At Chez Gnome, I decided to try something new, Salad Nicoise. The only thing not local was the tuna. Of course, as been the case with most meals, we dug into it before we could get a good photo.

Homesteaders in Training made gnocchi AND red Wagon lettuce, homemade buttermilk dressing with fresh chives that traveled from Maine to Colorado and buttermilk marinated Colorado chicken. Yum!

Sarah at Sarah's homesteading blog made Hearty Summer Vegetable Stew & Drop Biscuits. What a great idea for extra produce when the nights are getting cooler.

Turtle had a yummy salad with tomatoes, red carrots, and baby gem lettuce. Lets hear it for a great salad.

Laura from Urban Hennery had halibut fillet on the grill with steamed green beans and toasted bread. And she says it so well in her post:
"This is it, our last One Local Summer Challenge meal. It’s become such a part of our lives, spreading so that pretty much every meal we cook this summer is 75% or more local. Hard to imagine that we won’t “have” to report on it every week any more. It’s been a wonderful trip, an exploration of our local food shed that I don’t think we would have made so thoroughly so soon without the one local summer challenge."

Thanks everyone!

Midwest, Week Ten

Sweet potato flower (who knew?)

With this, the last week of August, our One Local Summer experiment has ended!

I hope you all had FUN with this challenge. I certainly learned a lot from all of you. This exercise may have been frustrating at times, and if anything it has proved to us that, like it or not, we have really become separated from the food-growing process. (I mean, my grandparents did not need to go 80 miles from their homes to find dairy and flour, as I have done!) With any hope, you've all done some thinking, and more than likely, you have inspired other people to consider their food miles. And let's not forget the food itself! YUM!

I recycled the meal
I made for the last meal for One Local Summer last year. Very univentive, I know, but it was so good, I had looked forward to making it again this year...just needed some beans to ripen.

Matt in Iowa made two local dinners this week. He made his first pesto! And his mom promises to teach him how to make noodles for the next time he makes it. How great is that.

Lucette in Cleveland made a meal with simplicity and ease, she said. Listen to this: "vegetables chopped and sauteed to a sputter...." (I will certainly miss these tomato/cucumber daily salads in three months, won't all of you?)

Farm mom Ang in Michigan posts a lot of firsts in this week's meal. This challenge was really hard for her at first (she is surrounded by farms but nothing to eat), but with some effort, they've done it. And she says if she can, anyone can! Go see her Eggplant Parmigiana.

Emergency surgery and prolonged recovery has taken its toll on Frugalmom in Illinois. She hasn't posted to the challenge as much as she would have liked. That said, she reminds us that eating local need not be a complicated affair: a BLT or some home fries is a simple start.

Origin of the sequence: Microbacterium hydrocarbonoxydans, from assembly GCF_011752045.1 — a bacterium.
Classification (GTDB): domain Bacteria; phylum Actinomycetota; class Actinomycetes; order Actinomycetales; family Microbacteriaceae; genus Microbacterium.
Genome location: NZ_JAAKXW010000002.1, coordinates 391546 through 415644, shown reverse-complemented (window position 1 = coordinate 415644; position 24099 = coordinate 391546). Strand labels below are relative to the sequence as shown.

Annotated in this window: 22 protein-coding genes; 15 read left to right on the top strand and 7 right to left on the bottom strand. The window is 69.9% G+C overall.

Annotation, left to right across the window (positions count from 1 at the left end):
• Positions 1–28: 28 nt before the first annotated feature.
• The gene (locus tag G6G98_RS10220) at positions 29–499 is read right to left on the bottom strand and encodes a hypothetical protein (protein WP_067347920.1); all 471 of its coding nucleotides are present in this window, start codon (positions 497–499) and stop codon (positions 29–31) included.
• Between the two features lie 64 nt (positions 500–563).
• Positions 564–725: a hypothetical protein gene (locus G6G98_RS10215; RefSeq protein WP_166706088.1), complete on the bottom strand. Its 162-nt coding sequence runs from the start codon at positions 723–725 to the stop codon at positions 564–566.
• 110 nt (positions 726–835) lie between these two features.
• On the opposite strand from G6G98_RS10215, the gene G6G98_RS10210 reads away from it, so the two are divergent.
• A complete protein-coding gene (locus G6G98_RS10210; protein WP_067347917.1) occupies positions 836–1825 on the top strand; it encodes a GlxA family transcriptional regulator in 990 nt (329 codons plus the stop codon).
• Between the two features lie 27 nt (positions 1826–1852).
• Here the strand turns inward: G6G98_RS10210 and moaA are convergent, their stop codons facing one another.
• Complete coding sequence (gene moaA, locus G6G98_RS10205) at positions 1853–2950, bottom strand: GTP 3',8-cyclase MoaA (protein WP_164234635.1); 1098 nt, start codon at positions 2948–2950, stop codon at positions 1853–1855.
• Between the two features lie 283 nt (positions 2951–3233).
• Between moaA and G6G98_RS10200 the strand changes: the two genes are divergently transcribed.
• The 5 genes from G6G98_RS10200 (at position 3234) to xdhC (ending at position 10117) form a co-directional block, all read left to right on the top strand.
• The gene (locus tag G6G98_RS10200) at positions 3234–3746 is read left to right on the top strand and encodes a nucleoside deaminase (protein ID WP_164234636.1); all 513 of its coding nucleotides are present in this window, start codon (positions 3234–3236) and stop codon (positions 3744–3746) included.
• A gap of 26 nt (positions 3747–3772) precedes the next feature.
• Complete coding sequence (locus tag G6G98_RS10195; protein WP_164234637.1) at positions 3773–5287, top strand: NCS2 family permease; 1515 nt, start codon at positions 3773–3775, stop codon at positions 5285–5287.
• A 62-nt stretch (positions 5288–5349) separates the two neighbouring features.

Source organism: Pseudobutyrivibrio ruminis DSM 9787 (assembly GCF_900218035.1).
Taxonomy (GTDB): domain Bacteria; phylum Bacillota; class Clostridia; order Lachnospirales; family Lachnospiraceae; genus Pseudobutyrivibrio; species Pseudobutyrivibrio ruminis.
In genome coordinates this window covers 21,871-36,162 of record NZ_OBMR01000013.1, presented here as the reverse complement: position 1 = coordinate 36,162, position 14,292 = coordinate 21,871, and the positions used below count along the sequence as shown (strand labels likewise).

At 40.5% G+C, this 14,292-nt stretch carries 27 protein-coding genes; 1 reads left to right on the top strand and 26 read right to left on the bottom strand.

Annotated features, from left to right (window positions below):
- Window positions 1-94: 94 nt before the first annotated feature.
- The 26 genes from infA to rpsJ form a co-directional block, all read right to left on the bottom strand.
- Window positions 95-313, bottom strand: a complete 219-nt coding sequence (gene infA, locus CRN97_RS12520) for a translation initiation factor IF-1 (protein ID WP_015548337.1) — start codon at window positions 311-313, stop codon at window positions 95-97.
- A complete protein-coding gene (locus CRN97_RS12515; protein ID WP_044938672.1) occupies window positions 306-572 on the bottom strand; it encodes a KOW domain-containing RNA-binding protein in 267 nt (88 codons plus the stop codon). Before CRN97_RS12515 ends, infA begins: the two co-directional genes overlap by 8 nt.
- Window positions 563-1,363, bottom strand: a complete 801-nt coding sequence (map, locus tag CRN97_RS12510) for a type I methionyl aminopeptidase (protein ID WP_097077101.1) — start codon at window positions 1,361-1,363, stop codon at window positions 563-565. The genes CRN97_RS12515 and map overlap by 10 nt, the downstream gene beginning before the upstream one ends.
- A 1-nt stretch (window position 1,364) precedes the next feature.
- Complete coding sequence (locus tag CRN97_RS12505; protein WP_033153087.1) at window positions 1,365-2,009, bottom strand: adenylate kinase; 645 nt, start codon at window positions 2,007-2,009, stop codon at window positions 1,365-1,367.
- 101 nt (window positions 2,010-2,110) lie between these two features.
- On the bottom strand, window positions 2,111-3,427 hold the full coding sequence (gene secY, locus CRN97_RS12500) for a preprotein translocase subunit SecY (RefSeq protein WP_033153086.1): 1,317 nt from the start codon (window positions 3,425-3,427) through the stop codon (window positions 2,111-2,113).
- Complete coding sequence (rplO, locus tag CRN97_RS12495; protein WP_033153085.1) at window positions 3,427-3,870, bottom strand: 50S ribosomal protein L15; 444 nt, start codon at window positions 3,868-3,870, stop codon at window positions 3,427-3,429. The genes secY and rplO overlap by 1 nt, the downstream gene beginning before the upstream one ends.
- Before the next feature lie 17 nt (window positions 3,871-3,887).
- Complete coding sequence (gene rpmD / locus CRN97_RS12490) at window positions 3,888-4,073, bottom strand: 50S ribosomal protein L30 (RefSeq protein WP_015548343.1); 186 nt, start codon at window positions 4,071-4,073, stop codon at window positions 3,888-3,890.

Evie in South Dakota grabbed her last meal on the run: literally! She did not one but two marathons this week. (Whew.) Speaking of influencing people, she thinks this challenge has helped her daughters the most, and will be something they remember through their lives.

Kelly in Ohio will be continuing the challenge on her blog. She feels that she hasn't made nearly all the recipes she wanted to try, so she needs a few more weeks! Now, that is inspiring. This final meal looked delicious and not too difficult, which is also inspiring.

I will say that Linda in Missouri has had some of the more interesting meals of the challenge: she really goes all-out! She put an Asian spin on this last one, using her own lemongrass and tag-sale dishes. Those cabbage rolls sure looked great!

Ohioans E4 and Lori made a huge haul at the farmer's market this week, but life's complications got in the way of a 100% local meal. (I think 90%, or even 50%, qualifies if your heart is in it!) But both their barbecue and its charcoal were local...

I realize that today is a holiday and that many of us are caught up in the frenetic pace that is Back To School season. If you're still planning on posting a meal, please do so: I will try to catch you all up on the One Local Summer site. I'm missing many of my usual Midwesterners this week, so I hope you can still participate!

Thank you, Liz, for dreaming up this challenge!

The South, week 10

How can it already be the end of One Local Summer 2007?! Well, I trust we'll be seeing all of you at the Eat Local Challenge, right?

This week Laurie made this summery, sunny plate of open-faced chicken salad sandwiches (note the Pineapple tomatoes) and bright-orange Charentais melon. The melon could have been sweeter, she says, but it was still good.

Jeff and Joyce dined on macaroni and cheese (yes, with homemade noodles, and locally sourced dairy and eggs) with corn on the cob and squash.

Jen incorporated a co-worker’s homegrown banana peppers into a dish of vegetarian enchiladas.